Tullahoma High School students started their school year in a less traditional fashion than their younger educational cohorts.
For the second year in a row, THS offered special interest seminar classes during the first day of school rather than the typical first-day-of-school experience.
According to THS Renaissance Team member and English teacher Jenna Morris, the idea stems from a Renaissance conference four years ago in Orlando.
During the conference, Morris said, the teachers who attended learned about a special back-to-school operation done by other “Renaissance schools.” These schools focus on behavior, academics and attendance, with special incentive prizes and discounts available for Renaissance students.
Those back-to-school parties at all of the Renaissance schools led to an improved culture and climate in their halls, Morris said, so the Renaissance team brought the idea to THS.
After trying to have an indoor field day in the gymnasium, Morris said, administrators noticed there was still a lack of participation from a large swath of the student body.
“We noticed it was the typical kids who would get up and participate in the games, so it left about 80 percent of the students sitting in the bleachers watching these physical students who were participating,” she said.
A couple years later, former digital arts teacher Nikki Rickard shared a post on Facebook about an Alabama high school that offered special seminar classes on the first day of school rather than the traditional “syllabus day.”
According to Morris, the classes were called “student professional development,” and taught students important life skills such as how to change a flat tire or how to sew.
She thought that idea might work at THS, and pitched it to THS Principal Kathy Rose.
“She loved it,” Morris said.
But the idea needed “a lot of tweaking” to make it work on the first day of school, Morris said. It required “a lot of planning” before it could be attempted at THS.
After fine tuning the details, THS was able to offer the classes for the first time during the 2018-2019 school year.
More than 50 different seminars were offered in locations throughout the building, from the football field house to the science wing to the social studies hallway.
According to Morris, offering these classes brings myriad benefits to the students.
“I think it’s really good in several different ways,” she said. “Number one, they’re learning how to navigate the school.”
Just as last year, the classes are offered all over the THS campus. Having the classes spread out, Morris said, allows students to learn the lay of the land.
“Number two,” she said, “they’re going to classes that interest them with peers alike.”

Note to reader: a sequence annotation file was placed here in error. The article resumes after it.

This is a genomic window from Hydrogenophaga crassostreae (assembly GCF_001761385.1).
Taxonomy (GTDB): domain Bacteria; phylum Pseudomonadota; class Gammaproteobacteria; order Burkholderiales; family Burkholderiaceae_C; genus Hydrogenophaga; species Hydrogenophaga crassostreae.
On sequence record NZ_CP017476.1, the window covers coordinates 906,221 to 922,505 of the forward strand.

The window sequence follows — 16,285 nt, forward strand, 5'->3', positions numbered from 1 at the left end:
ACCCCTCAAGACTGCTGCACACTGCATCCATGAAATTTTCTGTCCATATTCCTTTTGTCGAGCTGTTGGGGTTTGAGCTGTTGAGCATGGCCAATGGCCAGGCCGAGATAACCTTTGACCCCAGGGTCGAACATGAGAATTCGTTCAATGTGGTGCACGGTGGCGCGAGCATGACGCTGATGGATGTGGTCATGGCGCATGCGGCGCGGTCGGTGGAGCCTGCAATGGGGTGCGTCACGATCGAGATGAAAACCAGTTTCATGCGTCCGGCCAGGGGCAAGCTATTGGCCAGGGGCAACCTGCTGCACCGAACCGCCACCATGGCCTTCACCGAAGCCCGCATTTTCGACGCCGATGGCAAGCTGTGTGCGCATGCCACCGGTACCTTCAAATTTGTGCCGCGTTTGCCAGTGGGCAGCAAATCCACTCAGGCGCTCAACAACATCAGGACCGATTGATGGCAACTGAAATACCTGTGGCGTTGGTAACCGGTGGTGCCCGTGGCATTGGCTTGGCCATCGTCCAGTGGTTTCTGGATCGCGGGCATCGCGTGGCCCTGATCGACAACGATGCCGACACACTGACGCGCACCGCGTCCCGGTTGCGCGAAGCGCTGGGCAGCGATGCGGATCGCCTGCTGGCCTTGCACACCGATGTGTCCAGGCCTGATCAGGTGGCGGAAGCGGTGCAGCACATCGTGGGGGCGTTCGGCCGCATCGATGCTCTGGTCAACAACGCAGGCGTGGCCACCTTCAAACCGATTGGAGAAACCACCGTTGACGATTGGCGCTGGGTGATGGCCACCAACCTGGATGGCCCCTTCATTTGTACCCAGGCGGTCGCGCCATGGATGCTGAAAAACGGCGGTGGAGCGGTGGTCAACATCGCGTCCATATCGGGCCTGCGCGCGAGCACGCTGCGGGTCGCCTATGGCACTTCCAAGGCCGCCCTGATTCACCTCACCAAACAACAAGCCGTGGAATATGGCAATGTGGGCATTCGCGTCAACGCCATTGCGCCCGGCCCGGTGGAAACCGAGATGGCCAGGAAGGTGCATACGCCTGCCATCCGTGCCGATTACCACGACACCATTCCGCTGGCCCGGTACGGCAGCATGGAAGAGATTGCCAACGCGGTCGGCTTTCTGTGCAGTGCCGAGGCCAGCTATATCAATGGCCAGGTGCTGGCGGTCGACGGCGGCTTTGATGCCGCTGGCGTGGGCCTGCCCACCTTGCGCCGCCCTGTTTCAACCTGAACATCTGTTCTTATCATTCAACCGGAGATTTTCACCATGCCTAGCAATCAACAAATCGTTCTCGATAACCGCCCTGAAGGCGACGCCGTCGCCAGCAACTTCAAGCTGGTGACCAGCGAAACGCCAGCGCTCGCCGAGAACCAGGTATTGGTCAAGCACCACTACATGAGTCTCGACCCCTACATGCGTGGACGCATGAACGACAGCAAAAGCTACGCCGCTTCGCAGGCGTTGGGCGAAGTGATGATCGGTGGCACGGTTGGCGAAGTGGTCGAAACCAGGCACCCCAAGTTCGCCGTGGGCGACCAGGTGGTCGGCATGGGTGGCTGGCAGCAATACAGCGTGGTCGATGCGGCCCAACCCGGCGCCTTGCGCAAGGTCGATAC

By attending these classes, students are able to meet new people who share the same interests – even people they had never met before or might not have interacted with in a traditional classroom setting.
The third way Morris saw these seminars as beneficial is they allow students to build better relationships with their teachers.
“They’re getting to see those teachers out of their [traditional] element,” she said. “They’re getting to see Mr. Hickerson play the guitar and teach them about music basics. He’s a real person, too, and he isn’t up there teaching about Shakespeare all day.”
That relationship building is an important component to the day, Morris said. Those positive connections help build trust between students and teachers.
“They’re making those positive connections not only with peers but with the adults in the building, so that they have a safe place to go to where they feel comfortable if they ever need it.”
This year’s classes ran more smoothly than last year’s, according to Morris.
The seminar offerings were reduced by about 20 or so, leaving around 30 for students to choose from.
Attendance was the main factor in the reduction of classes, she said.
“The attendance in some of the classes was scarce, so we went around and saw which classes were the most popular,” she said. “It was a lot easier a process to do this year.”
Those improvements were also felt by the students.
THS senior Haley Viviers said this year’s first day was “a lot smoother than last year.”
“Last year the classes weren’t long enough,” she said. “You’d get in there … but they didn’t have enough time because it was only like 15 minutes or so [long].”
Varsity cheerleader Amy Pham agreed, citing the smooth transitions between seminars.
“Last year was kind of hectic, because no one really knew where they were going,” she said. “The classes were shorter, and no one knew what they were signing up for. This year it’s more organized, so it’s a lot more fun.”
Both said they enjoyed spending their first day in a more relaxed environment than a traditional first day of school.
“It’s pretty cool,” Haley said. “It’s like a warm up.
“This is what you’re interested in, so it’s kind of a warm up to that [hardcore] class,” she said.
Amy also enjoyed spending her first day of school this way.
“I think it’s a really great idea, because the students get to talk to each other,” she said. “We meet new people doing stuff that we like, and it’s something to really bond over and get really familiar with the school.”
Erin McCullough may be reached at email@example.com.